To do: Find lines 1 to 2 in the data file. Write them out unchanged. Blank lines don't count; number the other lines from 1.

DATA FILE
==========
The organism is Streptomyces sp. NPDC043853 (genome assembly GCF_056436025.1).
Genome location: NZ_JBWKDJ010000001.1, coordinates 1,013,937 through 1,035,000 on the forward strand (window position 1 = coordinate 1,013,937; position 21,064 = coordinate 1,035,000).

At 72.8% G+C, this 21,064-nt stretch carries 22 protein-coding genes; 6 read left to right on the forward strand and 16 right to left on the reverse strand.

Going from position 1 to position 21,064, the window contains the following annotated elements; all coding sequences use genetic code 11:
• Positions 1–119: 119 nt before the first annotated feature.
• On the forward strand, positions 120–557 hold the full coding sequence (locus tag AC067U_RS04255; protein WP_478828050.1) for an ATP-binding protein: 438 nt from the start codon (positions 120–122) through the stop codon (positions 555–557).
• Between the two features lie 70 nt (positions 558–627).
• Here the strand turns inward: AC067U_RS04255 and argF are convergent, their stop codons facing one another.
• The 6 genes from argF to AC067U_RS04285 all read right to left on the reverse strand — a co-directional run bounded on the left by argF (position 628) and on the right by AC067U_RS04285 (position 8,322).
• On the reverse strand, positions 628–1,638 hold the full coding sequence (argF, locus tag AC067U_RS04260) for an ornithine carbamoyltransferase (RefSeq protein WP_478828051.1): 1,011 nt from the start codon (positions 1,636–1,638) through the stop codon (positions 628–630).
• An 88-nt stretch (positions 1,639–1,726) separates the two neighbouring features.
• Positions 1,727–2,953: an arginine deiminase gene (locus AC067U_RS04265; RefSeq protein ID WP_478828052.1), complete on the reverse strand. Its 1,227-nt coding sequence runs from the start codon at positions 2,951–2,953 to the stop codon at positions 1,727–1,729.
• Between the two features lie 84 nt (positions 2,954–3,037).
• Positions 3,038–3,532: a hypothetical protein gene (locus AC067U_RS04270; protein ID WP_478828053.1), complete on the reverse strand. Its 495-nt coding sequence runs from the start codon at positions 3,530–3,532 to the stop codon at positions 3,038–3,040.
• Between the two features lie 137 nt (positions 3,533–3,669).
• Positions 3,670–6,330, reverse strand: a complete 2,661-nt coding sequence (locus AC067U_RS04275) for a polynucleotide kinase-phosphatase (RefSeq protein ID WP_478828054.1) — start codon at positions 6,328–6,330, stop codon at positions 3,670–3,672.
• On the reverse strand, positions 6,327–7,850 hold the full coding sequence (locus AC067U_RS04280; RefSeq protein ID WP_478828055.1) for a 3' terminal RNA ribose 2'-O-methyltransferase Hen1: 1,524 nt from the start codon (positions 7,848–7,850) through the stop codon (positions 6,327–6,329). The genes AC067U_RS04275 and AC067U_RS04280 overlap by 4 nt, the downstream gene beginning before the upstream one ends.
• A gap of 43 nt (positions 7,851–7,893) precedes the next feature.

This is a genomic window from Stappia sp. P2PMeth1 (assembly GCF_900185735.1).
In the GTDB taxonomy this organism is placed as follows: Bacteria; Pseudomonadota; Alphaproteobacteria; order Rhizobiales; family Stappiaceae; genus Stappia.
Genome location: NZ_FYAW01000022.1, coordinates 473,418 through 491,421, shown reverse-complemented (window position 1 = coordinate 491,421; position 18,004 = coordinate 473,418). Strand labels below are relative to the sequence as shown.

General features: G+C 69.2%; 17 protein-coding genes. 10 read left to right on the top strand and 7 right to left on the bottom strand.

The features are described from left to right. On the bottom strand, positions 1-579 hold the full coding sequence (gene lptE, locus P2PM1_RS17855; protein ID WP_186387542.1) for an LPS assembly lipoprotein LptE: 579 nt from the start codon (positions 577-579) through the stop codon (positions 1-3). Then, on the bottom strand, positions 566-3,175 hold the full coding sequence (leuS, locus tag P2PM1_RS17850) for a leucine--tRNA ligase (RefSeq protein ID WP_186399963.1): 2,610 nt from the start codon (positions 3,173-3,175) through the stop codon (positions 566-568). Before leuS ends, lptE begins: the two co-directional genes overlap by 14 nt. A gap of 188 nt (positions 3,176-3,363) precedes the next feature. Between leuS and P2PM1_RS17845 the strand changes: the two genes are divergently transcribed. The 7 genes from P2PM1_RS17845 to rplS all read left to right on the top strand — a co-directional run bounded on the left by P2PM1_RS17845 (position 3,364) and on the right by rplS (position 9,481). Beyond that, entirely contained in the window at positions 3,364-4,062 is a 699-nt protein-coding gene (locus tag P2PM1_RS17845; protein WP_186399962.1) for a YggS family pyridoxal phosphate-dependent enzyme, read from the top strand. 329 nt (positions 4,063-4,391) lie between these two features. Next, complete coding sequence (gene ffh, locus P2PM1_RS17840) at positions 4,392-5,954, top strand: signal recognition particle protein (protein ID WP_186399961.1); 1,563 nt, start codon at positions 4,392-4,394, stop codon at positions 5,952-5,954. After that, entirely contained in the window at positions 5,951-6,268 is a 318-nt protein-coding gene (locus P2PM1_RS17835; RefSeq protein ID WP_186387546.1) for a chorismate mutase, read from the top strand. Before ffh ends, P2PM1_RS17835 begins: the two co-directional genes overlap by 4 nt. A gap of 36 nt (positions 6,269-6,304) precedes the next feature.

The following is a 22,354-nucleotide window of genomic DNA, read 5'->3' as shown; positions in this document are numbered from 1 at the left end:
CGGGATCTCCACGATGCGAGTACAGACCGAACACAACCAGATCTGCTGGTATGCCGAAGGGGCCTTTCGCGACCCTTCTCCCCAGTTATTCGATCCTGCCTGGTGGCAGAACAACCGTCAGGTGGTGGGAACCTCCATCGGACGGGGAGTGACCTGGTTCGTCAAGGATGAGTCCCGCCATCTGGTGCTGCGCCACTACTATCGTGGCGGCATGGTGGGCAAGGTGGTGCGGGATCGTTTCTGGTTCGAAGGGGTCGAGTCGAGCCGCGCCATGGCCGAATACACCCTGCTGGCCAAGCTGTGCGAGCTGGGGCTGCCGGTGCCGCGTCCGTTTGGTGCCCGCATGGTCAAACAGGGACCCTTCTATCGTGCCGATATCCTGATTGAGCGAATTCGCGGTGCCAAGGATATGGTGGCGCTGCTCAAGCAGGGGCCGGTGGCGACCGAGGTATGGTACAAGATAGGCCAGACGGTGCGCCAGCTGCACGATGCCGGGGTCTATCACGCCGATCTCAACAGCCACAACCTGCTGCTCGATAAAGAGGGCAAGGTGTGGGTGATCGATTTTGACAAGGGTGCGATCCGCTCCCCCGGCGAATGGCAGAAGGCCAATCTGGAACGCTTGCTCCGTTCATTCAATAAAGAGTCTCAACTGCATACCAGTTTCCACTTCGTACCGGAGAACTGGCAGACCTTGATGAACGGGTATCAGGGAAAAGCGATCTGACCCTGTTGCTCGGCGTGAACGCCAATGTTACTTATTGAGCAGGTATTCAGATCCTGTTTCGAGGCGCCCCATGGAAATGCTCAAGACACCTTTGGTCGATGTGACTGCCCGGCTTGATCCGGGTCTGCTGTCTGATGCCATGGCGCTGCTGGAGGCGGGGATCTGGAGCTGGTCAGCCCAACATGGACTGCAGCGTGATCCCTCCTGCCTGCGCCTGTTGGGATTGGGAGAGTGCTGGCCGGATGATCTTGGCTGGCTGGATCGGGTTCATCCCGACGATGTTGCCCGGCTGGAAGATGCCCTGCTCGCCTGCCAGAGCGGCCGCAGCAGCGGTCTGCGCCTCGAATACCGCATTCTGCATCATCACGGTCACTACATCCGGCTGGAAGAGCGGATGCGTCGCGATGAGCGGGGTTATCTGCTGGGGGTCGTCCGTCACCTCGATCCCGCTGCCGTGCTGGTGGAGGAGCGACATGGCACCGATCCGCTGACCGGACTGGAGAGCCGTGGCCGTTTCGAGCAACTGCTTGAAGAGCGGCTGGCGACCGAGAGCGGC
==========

The organism is Streptomyces sp. NPDC043853 (genome assembly GCF_056436025.1).
Genome location: NZ_JBWKDJ010000001.1, coordinates 1,013,937 through 1,035,000 on the forward strand (window position 1 = coordinate 1,013,937; position 21,064 = coordinate 1,035,000).